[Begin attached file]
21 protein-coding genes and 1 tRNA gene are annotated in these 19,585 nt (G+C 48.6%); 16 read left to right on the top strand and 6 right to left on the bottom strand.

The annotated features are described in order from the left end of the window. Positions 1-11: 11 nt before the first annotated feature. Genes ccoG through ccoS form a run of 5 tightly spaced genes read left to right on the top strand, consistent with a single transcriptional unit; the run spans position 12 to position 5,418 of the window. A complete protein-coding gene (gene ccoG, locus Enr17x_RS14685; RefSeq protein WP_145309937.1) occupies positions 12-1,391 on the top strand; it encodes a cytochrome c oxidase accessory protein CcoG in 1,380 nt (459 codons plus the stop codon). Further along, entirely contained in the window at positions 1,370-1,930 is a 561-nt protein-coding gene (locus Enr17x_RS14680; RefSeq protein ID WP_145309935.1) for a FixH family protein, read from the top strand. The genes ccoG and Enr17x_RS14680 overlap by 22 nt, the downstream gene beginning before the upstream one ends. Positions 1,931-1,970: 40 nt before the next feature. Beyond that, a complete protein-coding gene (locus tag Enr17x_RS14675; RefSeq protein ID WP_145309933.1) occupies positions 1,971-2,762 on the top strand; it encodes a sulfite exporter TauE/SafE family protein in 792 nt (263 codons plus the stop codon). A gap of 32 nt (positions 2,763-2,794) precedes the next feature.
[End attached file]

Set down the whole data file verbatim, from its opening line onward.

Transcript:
21 protein-coding genes and 1 tRNA gene are annotated in these 19,585 nt (G+C 48.6%); 16 read left to right on the top strand and 6 right to left on the bottom strand.

The annotated features are described in order from the left end of the window. Positions 1-11: 11 nt before the first annotated feature. Genes ccoG through ccoS form a run of 5 tightly spaced genes read left to right on the top strand, consistent with a single transcriptional unit; the run spans position 12 to position 5,418 of the window. A complete protein-coding gene (gene ccoG, locus Enr17x_RS14685; RefSeq protein WP_145309937.1) occupies positions 12-1,391 on the top strand; it encodes a cytochrome c oxidase accessory protein CcoG in 1,380 nt (459 codons plus the stop codon). Further along, entirely contained in the window at positions 1,370-1,930 is a 561-nt protein-coding gene (locus Enr17x_RS14680; RefSeq protein ID WP_145309935.1) for a FixH family protein, read from the top strand. The genes ccoG and Enr17x_RS14680 overlap by 22 nt, the downstream gene beginning before the upstream one ends. Positions 1,931-1,970: 40 nt before the next feature. Beyond that, a complete protein-coding gene (locus tag Enr17x_RS14675; RefSeq protein ID WP_145309933.1) occupies positions 1,971-2,762 on the top strand; it encodes a sulfite exporter TauE/SafE family protein in 792 nt (263 codons plus the stop codon). A gap of 32 nt (positions 2,763-2,794) precedes the next feature.